Orbital MRI scans were obtained for all patients using a 3.0-T scanner (Signa HDx; General Electric Healthcare, Milwaukee, WI, USA) with an eight-channel phased-array head coil. Foam cushions were placed between the head and the coil to stabilize the head in the supine position. Throughout the scanning procedure, patients needed to remain stationary and keep their eyes closed to minimize the impact of ocular movements.
The orbital MRI protocol involved both sagittal and axial turbo spin echo (TSE) T1-weighted imaging (T1WI), axial and coronal TSE T2-weighted imaging (T2WI), and T2WI with fat suppression (T2WI-FS). The parameters used for T1WI were as follows: an echo time (TE) of 9 ms and a repetition time (TR) of 456.5 ms. The following parameters were used for T2WI and T2WI-FS: TR/TE 1621.5 ms/90 ms, two excitations, 384 × 256 matrix, field of view 180 × 180 mm, section thickness 3 mm; and section gap 0 mm.
Measurement of LGP severity
The degree of LGP was measured on axial T2WI-FS sequences using ImageJ software (National Institutes of Health, Bethesda, MD, USA, http://rsbweb.nih.gov/ij/index.html). Using the method described by Gagliardo et al. , a line was drawn on the maximum delineated LGP level of the ventral zygomatic border (interzygomatic line) bilaterally, after which a perpendicular line was taken to measure the degree of herniation of the lacrimal gland parenchyma (Fig. 1).
Measurement of proptosis
We measured the severity of proptosis on axial T2WI using ImageJ software. At the level showing the maximum convexity of the lens, the vertical distance from the interzygomatic line to the top of the cornea was defined as the proptosis value (Fig. 1).
Measurement of extraocular muscle volume (EOM)
The volume of each EOM measured on MRI was similar to that in previous studies [12,13,14]. For each orbit, the EOM volumes of the lateral rectus, medial rectus, inferior rectus, and superior oblique muscles were assessed; those for the superior rectus complex, the superior rectus and levator palpebrae muscles were measured together because they were difficult to separate on the magnetic resonance images (Fig. 2). Regions of interest were delineated using the Image J polygon selection tool and their cross-sectional areas were measured. The areas of the medial rectus, lateral rectus, and superior oblique muscles were obtained from axial images and those of the superior rectus complex and inferior rectus from the sagittal images. The EOM volumes were obtained from the sum of cross-sectional areas with a slice thickness of 3 mm. All data were determined independently in masked mode by one radiologist and one senior ophthalmologist; the average measurements were used for the statistical analyses.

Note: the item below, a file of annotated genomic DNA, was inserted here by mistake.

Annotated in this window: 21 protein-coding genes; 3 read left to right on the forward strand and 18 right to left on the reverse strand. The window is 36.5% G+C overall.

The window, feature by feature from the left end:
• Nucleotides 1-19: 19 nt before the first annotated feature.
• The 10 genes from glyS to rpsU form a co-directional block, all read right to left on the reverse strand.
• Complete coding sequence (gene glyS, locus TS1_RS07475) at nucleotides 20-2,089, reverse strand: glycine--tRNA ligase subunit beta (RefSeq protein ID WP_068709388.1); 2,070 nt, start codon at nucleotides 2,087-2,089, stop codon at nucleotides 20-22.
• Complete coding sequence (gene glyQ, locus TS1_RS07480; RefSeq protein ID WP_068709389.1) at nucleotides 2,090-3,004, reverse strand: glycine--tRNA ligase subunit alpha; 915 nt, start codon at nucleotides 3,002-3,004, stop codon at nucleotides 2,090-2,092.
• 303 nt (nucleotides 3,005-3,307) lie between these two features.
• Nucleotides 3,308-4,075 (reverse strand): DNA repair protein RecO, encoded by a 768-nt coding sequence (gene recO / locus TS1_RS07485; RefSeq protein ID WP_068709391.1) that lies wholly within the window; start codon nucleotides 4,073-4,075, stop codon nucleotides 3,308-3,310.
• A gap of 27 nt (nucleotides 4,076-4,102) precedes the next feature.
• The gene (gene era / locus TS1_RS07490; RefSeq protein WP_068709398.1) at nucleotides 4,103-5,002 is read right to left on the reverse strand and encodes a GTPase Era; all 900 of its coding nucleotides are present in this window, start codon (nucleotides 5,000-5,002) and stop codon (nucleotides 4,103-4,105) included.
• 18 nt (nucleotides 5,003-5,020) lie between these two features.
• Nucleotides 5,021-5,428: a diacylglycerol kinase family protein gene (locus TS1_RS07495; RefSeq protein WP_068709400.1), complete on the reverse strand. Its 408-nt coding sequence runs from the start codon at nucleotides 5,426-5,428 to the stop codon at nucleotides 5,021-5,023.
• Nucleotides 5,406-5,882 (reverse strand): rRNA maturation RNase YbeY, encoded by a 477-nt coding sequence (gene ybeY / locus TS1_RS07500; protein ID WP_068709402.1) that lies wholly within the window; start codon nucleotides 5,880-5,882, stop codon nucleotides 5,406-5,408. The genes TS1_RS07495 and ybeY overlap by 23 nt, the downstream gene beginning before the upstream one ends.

The Shapiro-Wilk test was used to evaluate the normality of continuous variables. Data are summarized as the mean ± standard deviation or as the median and interquartile range depending on whether they were continuous and normally distributed. The chi-squared test and Student’s t-test were used to evaluate differences in sex and age between the two groups. All quantitative measurements were compared between the two groups using the Student’s t-test. Linear regression analysis with Pearson’s or Spearman’s test was performed to explore the correlation between the LGP and CAS, proptosis, EOM volumes, and age in all patients with TAO.
Receiver-operating characteristic (ROC) curve analysis was used to estimate the value of LGP in discriminating active from inactive TAO. The intraclass correlation coefficient (ICC) was used to evaluate the consistency of the quantitative parameters measured by the two observers. All statistical analyses were performed using SPSS software version 19.0 (IBM Corp., Armonk, NY, USA). A P-value of < 0.05 was considered statistically significant.
Baseline demographic and clinical characteristics
The study group consisted of 16 men and 20 women with an average age of 51.59 ± 12.42 years (range, 21–74). The interobserver agreement was excellent (ICC > 0.9) for all quantitative measurements. The baseline clinical characteristics of the two groups are described in detail in Table 1. There was no significant difference in sex (P = 0.957) or age (P = 0.48) between the two groups.
Comparison of LGP between the active and inactive TAO groups
The mean LGP was significantly greater in the active group than in the inactive group (15.50 ± 3.25 vs 12.21 ± 2.09 mm; P < 0.001) (Fig. 3).
Correlation between LGP severity and CAS